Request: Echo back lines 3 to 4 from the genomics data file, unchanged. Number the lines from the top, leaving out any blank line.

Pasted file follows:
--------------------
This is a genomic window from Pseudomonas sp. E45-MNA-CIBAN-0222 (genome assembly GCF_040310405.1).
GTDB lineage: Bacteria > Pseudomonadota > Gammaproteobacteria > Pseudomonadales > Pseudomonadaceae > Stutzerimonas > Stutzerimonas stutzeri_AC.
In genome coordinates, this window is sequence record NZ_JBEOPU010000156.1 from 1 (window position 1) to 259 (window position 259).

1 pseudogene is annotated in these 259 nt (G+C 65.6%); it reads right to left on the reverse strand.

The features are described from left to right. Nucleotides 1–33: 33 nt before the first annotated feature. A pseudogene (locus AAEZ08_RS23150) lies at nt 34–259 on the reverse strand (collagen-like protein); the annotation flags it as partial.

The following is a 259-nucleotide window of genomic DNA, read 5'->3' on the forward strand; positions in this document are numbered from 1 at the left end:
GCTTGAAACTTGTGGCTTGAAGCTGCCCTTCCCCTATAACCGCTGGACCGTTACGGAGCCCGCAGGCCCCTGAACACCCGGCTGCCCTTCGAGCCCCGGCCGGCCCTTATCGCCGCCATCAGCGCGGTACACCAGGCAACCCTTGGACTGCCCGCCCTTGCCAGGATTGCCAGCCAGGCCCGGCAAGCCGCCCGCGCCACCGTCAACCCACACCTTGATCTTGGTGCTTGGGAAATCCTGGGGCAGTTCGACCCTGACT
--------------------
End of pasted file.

In genome coordinates, this window is sequence record NZ_JBEOPU010000156.1 from 1 (window position 1) to 259 (window position 259).

1 pseudogene is annotated in these 259 nt (G+C 65.6%); it reads right to left on the reverse strand.